Next on our list is the ancient nursery rhyme “Rub a Dub Dub”, which traces its roots back to the 14th century. Originally, this rhyme told a tale quite different from the benign version we know today. Instead of ‘three men in a tub,’ the original version referenced ‘three maids in a tub,’ presenting a scene akin to a modern-day peep show.

The underlying message of the rhyme served as a social commentary, disapproving of those who would seek to catch a glimpse of undressed women. The verse essentially acted as a critique of voyeuristic tendencies, embodying societal standards of propriety of the time.

However, societal norms have significantly evolved since then, leading to a more relaxed approach to such issues. This shift in attitudes is reflected in the modern version of the nursery rhyme, where the ‘maids’ have been replaced with ‘men,’ altering the rhyme’s original connotations. Thus, this nursery rhyme offers an interesting lens through which we can observe the evolution of societal attitudes over centuries.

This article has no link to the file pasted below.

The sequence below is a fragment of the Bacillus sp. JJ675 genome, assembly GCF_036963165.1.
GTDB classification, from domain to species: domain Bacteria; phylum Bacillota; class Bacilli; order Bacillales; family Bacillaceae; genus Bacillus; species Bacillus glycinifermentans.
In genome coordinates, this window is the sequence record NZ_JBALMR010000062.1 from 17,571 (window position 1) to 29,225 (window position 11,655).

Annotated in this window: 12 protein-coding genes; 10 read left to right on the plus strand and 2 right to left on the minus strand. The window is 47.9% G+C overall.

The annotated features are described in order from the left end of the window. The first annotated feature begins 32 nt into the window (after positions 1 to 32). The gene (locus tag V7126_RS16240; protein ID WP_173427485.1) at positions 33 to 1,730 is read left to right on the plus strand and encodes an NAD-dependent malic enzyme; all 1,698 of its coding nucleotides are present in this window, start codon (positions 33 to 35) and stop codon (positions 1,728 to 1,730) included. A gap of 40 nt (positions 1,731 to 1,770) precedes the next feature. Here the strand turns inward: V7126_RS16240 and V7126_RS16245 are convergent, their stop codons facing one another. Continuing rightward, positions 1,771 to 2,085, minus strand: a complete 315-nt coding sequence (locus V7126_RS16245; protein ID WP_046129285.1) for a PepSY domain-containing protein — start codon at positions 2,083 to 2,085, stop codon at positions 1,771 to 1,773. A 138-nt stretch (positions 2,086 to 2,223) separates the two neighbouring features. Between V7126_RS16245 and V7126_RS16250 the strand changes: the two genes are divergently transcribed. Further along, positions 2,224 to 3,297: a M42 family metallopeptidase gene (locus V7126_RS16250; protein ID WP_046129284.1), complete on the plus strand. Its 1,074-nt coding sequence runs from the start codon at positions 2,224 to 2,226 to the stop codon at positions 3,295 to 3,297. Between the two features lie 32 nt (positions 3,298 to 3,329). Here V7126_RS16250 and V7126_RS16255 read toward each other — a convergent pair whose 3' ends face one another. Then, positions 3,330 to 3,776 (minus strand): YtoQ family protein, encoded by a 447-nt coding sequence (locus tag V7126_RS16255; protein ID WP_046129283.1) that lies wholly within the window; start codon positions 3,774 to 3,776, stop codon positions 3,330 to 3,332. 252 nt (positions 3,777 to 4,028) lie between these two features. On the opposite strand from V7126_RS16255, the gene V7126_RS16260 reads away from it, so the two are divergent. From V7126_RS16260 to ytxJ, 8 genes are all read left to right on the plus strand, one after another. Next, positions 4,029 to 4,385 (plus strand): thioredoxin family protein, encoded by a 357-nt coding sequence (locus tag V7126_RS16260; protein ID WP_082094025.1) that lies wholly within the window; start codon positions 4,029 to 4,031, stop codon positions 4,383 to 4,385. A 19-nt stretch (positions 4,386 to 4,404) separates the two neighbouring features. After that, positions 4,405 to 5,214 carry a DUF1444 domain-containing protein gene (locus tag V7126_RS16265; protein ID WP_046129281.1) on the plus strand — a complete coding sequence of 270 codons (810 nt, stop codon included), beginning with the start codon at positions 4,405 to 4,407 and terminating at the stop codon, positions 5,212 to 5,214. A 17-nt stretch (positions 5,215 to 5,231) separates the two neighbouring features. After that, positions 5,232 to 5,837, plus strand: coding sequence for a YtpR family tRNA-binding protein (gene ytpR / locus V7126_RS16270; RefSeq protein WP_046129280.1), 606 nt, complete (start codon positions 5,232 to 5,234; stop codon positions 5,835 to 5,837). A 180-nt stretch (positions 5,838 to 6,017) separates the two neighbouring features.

Mary, Mary Quite Contrary

The historical tapestry behind the nursery rhyme “Mary, Mary, Quite Contrary” is woven with elements of religious strife and violence. It’s believed that the Mary in question is none other than Queen Mary I of England, often referred to as ‘Bloody Mary’. She was the daughter of King Henry VIII and ascended to the throne as a staunch Catholic, intent on reversing the Protestant Reformation initiated by her father.

This rhyme is thought to hint at the brutal religious persecution carried out by Queen Mary I, under whose reign hundreds of Protestants were burnt at the stake. The ‘garden’ mentioned in the rhyme is thought to symbolize the graveyards brimming with the remains of these Protestant martyrs.